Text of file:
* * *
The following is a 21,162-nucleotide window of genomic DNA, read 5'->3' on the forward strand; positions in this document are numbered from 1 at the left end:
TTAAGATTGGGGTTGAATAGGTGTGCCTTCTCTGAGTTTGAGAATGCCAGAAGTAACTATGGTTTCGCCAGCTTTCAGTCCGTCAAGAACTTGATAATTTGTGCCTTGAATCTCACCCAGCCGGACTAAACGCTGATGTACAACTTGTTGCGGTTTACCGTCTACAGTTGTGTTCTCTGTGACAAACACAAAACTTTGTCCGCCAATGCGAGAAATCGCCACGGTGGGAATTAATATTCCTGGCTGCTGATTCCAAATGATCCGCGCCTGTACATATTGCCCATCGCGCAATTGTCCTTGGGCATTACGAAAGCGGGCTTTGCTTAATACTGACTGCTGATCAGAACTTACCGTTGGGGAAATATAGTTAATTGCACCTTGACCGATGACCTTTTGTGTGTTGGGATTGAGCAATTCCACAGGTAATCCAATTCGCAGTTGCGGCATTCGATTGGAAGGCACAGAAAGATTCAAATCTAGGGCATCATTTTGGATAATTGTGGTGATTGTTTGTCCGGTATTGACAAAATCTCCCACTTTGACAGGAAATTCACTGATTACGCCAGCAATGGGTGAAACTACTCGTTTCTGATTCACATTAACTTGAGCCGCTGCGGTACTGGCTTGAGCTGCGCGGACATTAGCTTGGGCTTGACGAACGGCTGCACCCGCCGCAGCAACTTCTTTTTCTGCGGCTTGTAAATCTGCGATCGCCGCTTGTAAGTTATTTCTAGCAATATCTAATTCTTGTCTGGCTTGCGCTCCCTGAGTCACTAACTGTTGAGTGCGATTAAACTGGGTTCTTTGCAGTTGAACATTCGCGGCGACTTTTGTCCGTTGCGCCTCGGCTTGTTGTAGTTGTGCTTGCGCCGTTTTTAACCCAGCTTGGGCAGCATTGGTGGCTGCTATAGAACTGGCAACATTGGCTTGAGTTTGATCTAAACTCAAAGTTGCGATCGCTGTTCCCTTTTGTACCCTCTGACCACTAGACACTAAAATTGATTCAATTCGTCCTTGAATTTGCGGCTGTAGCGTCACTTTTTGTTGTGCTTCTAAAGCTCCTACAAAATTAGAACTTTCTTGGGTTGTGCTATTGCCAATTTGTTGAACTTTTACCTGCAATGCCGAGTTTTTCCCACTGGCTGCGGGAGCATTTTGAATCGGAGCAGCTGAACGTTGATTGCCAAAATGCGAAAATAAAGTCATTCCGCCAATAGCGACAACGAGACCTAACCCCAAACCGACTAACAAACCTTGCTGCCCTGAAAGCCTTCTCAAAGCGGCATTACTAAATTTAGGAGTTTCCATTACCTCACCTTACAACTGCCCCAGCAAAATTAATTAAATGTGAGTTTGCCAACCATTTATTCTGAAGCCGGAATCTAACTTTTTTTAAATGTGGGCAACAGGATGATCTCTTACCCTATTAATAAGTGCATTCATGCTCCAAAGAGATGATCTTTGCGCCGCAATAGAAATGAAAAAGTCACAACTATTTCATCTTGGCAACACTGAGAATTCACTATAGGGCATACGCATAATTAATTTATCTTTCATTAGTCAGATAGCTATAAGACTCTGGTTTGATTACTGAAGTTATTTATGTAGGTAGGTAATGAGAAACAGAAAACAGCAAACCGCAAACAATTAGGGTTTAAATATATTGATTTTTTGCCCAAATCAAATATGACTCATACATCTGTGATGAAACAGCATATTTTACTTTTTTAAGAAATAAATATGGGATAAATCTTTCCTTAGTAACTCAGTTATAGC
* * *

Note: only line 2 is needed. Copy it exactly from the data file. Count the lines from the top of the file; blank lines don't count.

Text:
TTAAGATTGGGGTTGAATAGGTGTGCCTTCTCTGAGTTTGAGAATGCCAGAAGTAACTATGGTTTCGCCAGCTTTCAGTCCGTCAAGAACTTGATAATTTGTGCCTTGAATCTCACCCAGCCGGACTAAACGCTGATGTACAACTTGTTGCGGTTTACCGTCTACAGTTGTGTTCTCTGTGACAAACACAAAACTTTGTCCGCCAATGCGAGAAATCGCCACGGTGGGAATTAATATTCCTGGCTGCTGATTCCAAATGATCCGCGCCTGTACATATTGCCCATCGCGCAATTGTCCTTGGGCATTACGAAAGCGGGCTTTGCTTAATACTGACTGCTGATCAGAACTTACCGTTGGGGAAATATAGTTAATTGCACCTTGACCGATGACCTTTTGTGTGTTGGGATTGAGCAATTCCACAGGTAATCCAATTCGCAGTTGCGGCATTCGATTGGAAGGCACAGAAAGATTCAAATCTAGGGCATCATTTTGGATAATTGTGGTGATTGTTTGTCCGGTATTGACAAAATCTCCCACTTTGACAGGAAATTCACTGATTACGCCAGCAATGGGTGAAACTACTCGTTTCTGATTCACATTAACTTGAGCCGCTGCGGTACTGGCTTGAGCTGCGCGGACATTAGCTTGGGCTTGACGAACGGCTGCACCCGCCGCAGCAACTTCTTTTTCTGCGGCTTGTAAATCTGCGATCGCCGCTTGTAAGTTATTTCTAGCAATATCTAATTCTTGTCTGGCTTGCGCTCCCTGAGTCACTAACTGTTGAGTGCGATTAAACTGGGTTCTTTGCAGTTGAACATTCGCGGCGACTTTTGTCCGTTGCGCCTCGGCTTGTTGTAGTTGTGCTTGCGCCGTTTTTAACCCAGCTTGGGCAGCATTGGTGGCTGCTATAGAACTGGCAACATTGGCTTGAGTTTGATCTAAACTCAAAGTTGCGATCGCTGTTCCCTTTTGTACCCTCTGACCACTAGACACTAAAATTGATTCAATTCGTCCTTGAATTTGCGGCTGTAGCGTCACTTTTTGTTGTGCTTCTAAAGCTCCTACAAAATTAGAACTTTCTTGGGTTGTGCTATTGCCAATTTGTTGAACTTTTACCTGCAATGCCGAGTTTTTCCCACTGGCTGCGGGAGCATTTTGAATCGGAGCAGCTGAACGTTGATTGCCAAAATGCGAAAATAAAGTCATTCCGCCAATAGCGACAACGAGACCTAACCCCAAACCGACTAACAAACCTTGCTGCCCTGAAAGCCTTCTCAAAGCGGCATTACTAAATTTAGGAGTTTCCATTACCTCACCTTACAACTGCCCCAGCAAAATTAATTAAATGTGAGTTTGCCAACCATTTATTCTGAAGCCGGAATCTAACTTTTTTTAAATGTGGGCAACAGGATGATCTCTTACCCTATTAATAAGTGCATTCATGCTCCAAAGAGATGATCTTTGCGCCGCAATAGAAATGAAAAAGTCACAACTATTTCATCTTGGCAACACTGAGAATTCACTATAGGGCATACGCATAATTAATTTATCTTTCATTAGTCAGATAGCTATAAGACTCTGGTTTGATTACTGAAGTTATTTATGTAGGTAGGTAATGAGAAACAGAAAACAGCAAACCGCAAACAATTAGGGTTTAAATATATTGATTTTTTGCCCAAATCAAATATGACTCATACATCTGTGATGAAACAGCATATTTTACTTTTTTAAGAAATAAATATGGGATAAATCTTTCCTTAGTAACTCAGTTATAGC